Hope I gave enough information. Just want to know I got a solid plan.

  17. Bruce on March 30, 2015 at 8:01 am

    Thanks Carl. While working I focused on building up a nest egg with the view that I could generate a decent income from earning 5 ti 7 % per year in interest from GIC’s. I am now retired at 60 with a decent nest egg, but I did not anticipate interest rates that are less than half of what I expected. Should I stay with GIC’s hoping for better average returns, or should I look at investing in Exchange Traded Funds with some percentage of the nest egg. Any help in this regard would be appreciated.

  18. Andrea Spires on March 30, 2015 at 8:04 am

    Our family lives a pretty simple lifestyle in a freehold townhome and drive older model vehicles but the extra curriculars like music lessons, hockey, swimming lessons, summer camp and a yearly vacation at either a cottage or overseas with relatives really add up. I don’t see any of these items as optional. Even so, our family makes in the neighbourhood of $130K gross and only saves about $20K a year in RRSPs and RESP and with our current budget there is no way to max out RRSP and RESP–> we would be raiding what is already a simple lifestyle. How do other families do it? We only have one kid!

  19. The Money Spot on March 30, 2015 at 8:06 am

    Carl, Do you prefer fixed or variable rate mortgages and if fixed rate what term length?

    I’ll be checking this book out!

    Thanks for sharing,


  20. Jim on March 30, 2015 at 8:13 am

    My question is with the various claw-back provisions in the income tax act what financial planning moves are necessary to minimize the impact of these provisions or is this a red herring ?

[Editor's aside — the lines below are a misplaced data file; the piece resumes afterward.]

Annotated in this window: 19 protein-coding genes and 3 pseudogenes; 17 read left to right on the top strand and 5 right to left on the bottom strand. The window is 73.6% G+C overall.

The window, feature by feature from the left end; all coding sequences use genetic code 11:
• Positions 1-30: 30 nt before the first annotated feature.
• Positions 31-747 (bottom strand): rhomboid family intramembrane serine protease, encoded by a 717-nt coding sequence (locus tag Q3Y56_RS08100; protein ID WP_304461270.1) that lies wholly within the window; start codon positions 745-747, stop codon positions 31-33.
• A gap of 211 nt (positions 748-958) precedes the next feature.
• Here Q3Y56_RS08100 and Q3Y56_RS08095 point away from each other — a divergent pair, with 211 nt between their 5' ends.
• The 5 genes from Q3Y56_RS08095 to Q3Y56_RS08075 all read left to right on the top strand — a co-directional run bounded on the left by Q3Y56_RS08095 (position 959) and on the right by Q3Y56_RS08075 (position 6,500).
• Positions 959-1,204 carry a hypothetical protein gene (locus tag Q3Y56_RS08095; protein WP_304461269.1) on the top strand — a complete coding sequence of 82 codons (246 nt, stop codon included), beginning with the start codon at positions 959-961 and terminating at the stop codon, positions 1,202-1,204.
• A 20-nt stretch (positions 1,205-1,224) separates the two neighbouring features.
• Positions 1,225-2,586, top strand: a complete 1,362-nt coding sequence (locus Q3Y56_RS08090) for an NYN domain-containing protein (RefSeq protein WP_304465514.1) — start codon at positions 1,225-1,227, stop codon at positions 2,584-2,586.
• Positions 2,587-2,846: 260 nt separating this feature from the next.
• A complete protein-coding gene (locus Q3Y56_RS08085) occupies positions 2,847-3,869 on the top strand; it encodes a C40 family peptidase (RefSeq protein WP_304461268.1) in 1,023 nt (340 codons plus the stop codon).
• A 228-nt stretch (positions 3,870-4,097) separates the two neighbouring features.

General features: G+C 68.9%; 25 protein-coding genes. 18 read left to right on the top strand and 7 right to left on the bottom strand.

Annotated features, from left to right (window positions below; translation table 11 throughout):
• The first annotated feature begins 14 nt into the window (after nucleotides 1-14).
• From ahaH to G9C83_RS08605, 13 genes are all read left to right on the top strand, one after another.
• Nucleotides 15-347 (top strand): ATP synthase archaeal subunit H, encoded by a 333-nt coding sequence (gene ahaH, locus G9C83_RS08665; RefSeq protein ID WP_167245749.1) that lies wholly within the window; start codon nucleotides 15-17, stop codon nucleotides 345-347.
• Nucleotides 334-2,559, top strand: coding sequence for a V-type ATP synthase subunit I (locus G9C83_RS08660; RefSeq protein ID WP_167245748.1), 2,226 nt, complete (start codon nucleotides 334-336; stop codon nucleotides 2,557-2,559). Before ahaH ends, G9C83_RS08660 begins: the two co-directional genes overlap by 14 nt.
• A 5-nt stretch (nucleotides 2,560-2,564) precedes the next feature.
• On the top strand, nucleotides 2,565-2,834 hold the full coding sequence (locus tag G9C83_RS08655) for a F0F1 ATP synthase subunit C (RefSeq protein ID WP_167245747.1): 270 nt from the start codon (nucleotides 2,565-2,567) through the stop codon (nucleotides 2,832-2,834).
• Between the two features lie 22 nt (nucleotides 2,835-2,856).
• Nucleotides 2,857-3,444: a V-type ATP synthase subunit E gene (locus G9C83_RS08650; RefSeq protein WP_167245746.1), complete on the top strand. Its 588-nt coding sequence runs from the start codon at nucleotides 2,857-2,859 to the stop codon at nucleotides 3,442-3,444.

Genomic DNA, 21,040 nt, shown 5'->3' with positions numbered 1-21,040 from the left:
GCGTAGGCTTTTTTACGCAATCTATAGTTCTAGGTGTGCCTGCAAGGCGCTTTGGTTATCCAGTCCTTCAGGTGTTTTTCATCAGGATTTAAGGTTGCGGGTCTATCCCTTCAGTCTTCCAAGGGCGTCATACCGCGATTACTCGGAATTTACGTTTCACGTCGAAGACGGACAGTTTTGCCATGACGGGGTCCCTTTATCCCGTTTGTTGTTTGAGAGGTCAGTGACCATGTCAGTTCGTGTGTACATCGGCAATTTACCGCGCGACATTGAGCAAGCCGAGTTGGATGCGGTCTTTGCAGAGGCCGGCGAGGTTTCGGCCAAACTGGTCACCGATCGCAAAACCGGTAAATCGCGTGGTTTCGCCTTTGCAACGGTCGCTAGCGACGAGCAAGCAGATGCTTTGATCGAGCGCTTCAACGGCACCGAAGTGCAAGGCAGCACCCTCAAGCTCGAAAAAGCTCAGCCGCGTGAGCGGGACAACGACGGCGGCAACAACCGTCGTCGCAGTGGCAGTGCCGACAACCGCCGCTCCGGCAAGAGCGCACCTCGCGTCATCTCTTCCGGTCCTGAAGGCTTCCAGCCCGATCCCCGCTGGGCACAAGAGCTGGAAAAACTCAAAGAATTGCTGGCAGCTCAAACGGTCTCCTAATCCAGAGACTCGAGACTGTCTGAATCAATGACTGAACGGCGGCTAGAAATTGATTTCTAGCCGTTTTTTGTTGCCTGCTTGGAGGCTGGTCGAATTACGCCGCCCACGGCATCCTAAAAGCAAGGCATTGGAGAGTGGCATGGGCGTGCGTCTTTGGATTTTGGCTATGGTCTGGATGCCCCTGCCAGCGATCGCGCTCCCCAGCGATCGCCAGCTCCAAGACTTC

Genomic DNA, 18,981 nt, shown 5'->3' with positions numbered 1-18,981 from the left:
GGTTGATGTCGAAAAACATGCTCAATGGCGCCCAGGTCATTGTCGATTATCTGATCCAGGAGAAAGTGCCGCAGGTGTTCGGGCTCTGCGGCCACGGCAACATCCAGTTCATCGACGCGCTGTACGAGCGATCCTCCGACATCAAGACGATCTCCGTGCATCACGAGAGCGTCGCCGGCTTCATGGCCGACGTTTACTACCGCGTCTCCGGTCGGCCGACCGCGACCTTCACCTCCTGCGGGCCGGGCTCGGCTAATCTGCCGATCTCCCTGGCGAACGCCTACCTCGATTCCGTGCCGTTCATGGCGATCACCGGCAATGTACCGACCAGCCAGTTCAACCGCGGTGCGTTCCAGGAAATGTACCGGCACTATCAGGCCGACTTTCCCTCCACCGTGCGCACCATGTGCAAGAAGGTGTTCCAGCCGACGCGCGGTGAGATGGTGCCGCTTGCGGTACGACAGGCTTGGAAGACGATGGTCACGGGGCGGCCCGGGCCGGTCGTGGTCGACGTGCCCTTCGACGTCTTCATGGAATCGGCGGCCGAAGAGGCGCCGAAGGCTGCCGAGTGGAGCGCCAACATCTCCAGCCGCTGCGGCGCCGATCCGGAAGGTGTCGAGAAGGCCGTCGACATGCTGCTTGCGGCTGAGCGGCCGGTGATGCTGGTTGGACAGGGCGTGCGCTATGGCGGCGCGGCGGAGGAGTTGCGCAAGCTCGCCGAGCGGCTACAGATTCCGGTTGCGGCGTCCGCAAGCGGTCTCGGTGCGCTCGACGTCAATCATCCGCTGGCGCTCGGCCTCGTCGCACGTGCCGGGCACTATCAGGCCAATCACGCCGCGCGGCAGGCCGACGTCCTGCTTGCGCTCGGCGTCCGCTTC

21. Keith on March 30, 2015 at 8:58 am

    I am amazed these days how willingly some people, particularly some younger adults, will go so deep into debt to buy a house when house prices in so many places are at an all time high and interest rates at an all time low. When house prices drop (which we have seen lots of lately) or interest rates rise (the US seems ready to start that process this year), that debt will put so many of these over-stretched borrowers into deep financial problems (lower prices if they have to sell; higher interest rates when they have to renew). I expect debt levels are an important topic in your book.

  22. Karla on March 30, 2015 at 9:02 am

    Thanks Carl! At what point would it be wiser for me to switch to funding an RRSP versus a TFSA? I am a 46 year old widow with two teenagers who makes approx. $54,000. Up until now I have automatic withdrawals set up bi-weekly to go to a TFSA but only have a small amount going to an RRSP. Would it be better for me to focus on saving within an RRSP and not my TFSA?